Wednesday, 30 June 2010

Take Responsibility

Take responsibility for everything that happens to you.
Everything. Everything you see, or even everything you hear on the news.
Seems a little unfair?
Maybe. But Once you've taken responsibility for everything, you've also admitted you have the power to change everything.
So unfair at first, but ultimately empowering.

And if you're ranting about how you're life is different, and its unreasonable that I don't understand your special reason why you can't take responsibility for something someone is doing to you?

Well, that's your problem. And your responsibility to do something about.

I've got my own reality to look after.

Tuesday, 29 June 2010

Remember how it was before

In the past, I've found magic wands and made changes. After a while I tend to accept the new improved situation as the standard. I forget about how things were. And I question if the magic wand really did anything at all.

Now, sometimes, by the time I reach this stage, the magic wand has done its job, and I don't need it any more. It is now just a dead stick. Brown and sticky...

Now I've mentioned being gluten intolerant, and the changes that made to how I feel. It was a shock how quickly I got used to being the new me. The vibrant me (in so far as I'm ever vibrant, a gluten free me... vibrated... more). A happier, more awake me. Within two months I had taken it for granted.

Then I had to start eating gluten again. So that I could be blood tested to see if it had a result.

It was hell. My stomach rumbled and my head fuzzed up. Suddenly all I wanted to do was lie in bed in the dark.

I had forgotten that not eating gluten was a magic wand for me. I thought it was just some sort of punishment I had accepted.

I have another month of gluten to go. I get to have a final requiem for many of my favourite foods. And to suffer through every tediously long painful day at work, feeling like I should be anywhere else but there.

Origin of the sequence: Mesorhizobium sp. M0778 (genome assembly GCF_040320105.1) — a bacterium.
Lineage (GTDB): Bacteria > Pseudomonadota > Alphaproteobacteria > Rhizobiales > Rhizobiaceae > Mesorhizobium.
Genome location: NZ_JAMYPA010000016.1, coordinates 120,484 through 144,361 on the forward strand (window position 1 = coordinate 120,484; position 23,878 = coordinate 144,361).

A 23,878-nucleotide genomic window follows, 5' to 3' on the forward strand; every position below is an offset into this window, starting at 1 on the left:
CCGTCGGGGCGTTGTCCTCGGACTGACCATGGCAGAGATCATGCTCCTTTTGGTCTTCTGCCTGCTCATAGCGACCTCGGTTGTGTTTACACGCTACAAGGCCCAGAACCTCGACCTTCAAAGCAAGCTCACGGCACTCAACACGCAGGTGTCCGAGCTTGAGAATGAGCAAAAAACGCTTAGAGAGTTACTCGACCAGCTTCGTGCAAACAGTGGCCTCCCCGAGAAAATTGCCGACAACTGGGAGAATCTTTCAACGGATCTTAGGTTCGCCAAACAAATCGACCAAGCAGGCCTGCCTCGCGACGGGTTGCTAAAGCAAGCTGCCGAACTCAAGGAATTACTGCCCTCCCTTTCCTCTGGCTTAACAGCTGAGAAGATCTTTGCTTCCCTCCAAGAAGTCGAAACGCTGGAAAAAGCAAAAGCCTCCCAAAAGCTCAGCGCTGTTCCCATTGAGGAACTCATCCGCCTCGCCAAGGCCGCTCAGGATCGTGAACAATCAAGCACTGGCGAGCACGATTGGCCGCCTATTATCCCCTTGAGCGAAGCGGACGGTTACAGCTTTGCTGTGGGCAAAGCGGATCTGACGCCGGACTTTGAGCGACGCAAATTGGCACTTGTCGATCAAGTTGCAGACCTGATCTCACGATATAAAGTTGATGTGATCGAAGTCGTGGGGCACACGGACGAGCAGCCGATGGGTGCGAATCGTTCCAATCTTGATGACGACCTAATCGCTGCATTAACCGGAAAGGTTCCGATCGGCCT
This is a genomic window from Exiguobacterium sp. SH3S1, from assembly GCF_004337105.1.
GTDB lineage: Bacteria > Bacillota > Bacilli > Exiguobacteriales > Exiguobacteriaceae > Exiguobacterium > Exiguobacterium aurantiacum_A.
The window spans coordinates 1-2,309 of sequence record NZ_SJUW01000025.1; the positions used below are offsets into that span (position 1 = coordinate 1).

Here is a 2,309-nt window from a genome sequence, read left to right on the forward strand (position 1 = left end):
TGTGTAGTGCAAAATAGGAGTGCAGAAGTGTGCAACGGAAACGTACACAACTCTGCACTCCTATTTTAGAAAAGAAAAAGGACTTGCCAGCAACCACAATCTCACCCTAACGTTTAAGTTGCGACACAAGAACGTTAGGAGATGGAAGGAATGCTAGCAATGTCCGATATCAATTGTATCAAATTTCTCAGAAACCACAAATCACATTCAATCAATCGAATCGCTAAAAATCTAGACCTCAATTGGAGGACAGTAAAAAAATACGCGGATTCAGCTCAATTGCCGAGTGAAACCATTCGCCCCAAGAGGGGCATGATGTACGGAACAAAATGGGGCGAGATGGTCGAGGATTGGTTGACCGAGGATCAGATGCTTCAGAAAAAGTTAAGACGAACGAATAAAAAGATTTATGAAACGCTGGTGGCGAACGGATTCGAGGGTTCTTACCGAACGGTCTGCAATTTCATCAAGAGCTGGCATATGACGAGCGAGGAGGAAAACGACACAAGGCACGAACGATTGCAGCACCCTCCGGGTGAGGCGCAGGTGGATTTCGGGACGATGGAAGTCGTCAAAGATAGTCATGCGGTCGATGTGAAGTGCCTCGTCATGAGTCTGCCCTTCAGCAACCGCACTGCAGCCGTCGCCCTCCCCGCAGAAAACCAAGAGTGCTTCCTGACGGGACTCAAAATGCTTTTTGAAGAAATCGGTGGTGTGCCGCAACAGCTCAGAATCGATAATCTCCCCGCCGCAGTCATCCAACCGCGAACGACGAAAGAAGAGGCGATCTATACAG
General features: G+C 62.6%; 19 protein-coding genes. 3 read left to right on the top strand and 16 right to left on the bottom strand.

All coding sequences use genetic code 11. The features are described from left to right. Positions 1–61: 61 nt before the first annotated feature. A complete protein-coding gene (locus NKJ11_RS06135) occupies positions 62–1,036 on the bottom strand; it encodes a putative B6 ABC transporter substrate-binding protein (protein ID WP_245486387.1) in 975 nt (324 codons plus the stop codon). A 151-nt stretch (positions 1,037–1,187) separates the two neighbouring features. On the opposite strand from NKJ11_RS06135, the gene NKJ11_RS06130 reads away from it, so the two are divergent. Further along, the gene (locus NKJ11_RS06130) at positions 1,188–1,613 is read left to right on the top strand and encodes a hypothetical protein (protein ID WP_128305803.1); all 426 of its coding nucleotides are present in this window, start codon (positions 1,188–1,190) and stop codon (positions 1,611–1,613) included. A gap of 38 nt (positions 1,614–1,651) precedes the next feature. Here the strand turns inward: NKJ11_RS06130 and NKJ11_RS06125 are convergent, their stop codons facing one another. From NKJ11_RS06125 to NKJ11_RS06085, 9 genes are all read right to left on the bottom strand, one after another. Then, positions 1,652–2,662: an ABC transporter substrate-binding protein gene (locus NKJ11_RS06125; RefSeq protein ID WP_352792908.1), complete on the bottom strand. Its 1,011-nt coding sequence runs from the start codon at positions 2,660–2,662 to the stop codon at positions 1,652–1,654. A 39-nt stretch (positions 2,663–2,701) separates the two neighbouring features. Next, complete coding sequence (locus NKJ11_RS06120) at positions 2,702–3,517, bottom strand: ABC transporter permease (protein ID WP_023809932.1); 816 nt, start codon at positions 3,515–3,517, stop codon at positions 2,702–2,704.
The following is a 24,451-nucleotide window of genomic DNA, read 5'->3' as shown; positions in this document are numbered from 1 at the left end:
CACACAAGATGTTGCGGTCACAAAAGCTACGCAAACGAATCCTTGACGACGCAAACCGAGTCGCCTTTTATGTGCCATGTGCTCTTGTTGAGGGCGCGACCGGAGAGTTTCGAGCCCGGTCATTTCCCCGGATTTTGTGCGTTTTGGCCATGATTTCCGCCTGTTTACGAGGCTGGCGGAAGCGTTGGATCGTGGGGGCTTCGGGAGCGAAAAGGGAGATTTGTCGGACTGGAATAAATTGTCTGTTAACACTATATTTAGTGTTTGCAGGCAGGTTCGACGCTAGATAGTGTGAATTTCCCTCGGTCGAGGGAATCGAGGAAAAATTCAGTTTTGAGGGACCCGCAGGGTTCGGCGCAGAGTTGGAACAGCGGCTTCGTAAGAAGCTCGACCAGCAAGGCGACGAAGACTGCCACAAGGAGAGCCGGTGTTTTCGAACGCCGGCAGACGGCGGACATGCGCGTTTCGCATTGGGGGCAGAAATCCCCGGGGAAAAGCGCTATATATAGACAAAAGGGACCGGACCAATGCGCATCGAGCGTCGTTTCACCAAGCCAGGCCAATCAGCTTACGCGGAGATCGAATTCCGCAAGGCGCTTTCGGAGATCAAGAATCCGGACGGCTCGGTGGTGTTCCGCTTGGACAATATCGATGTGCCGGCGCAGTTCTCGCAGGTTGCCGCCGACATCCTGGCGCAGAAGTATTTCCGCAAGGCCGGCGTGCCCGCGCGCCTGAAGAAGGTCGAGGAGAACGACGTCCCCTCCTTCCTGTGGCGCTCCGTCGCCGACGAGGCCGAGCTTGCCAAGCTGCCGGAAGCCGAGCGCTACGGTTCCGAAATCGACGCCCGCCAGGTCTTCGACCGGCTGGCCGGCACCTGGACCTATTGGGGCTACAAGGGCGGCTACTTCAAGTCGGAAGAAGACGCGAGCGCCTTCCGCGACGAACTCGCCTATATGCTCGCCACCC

But I know where my magic wand is, and come May, I'll be digging it out again, and once more turning myself from a frog into a prince.

Wednesday, 23 June 2010

Initial Hurdles: Use softer wood

Sometimes you're going to hit into a hurdle, whatever you do. It can't be avoided. So you might as well cover the hurdle with some padding.

In the metaphor, hitting the hurdle is failing - specifically its failing to even get started. So how can you lessen the pain of this happening?

First: You can realise that failing on day 1 doesn't mean you have failed forever, or have even had a set back - just come at the hurdle again tomorrow

Second: You can choose to take on a smaller job - you may not have hurdled a high hurdle, but you have still made some forward progress

Finally: You can try to turn your failure into a success. What was it about the failure you learned about yourself - think hard: can knowing that help you come up with a way that will get you over the hurdles more often in the future? If so, on days setback is actually going to push you further forward in the future - a net win.

Tuesday, 22 June 2010

Initial Hurdles: Start on the other side of the hurdle

A technique I have kept hearing from writers is 'never finish your last paragraph, leave it half written'.

The reason this works, is that when you start writing, a blank page can be an insurmountable hurdle to jump. But if you have half a sentence, half a paragraph already written, then you know where to start. You already have a plan for where to go... and by the time you get to the end of the paragraph, and into the blank void that lies beyond, you're writing, you're going, you've tapped into that bit of you which knows how to carry on.

The only hurdle you have to jump is overcoming your urge for completion.

You can do the same with many other problems : when cleaning a room, leave one shelf untidied so that you know where to start tidying... or when you finish one room move all your cleaning equipment to the next, so that its already there when you want to get started.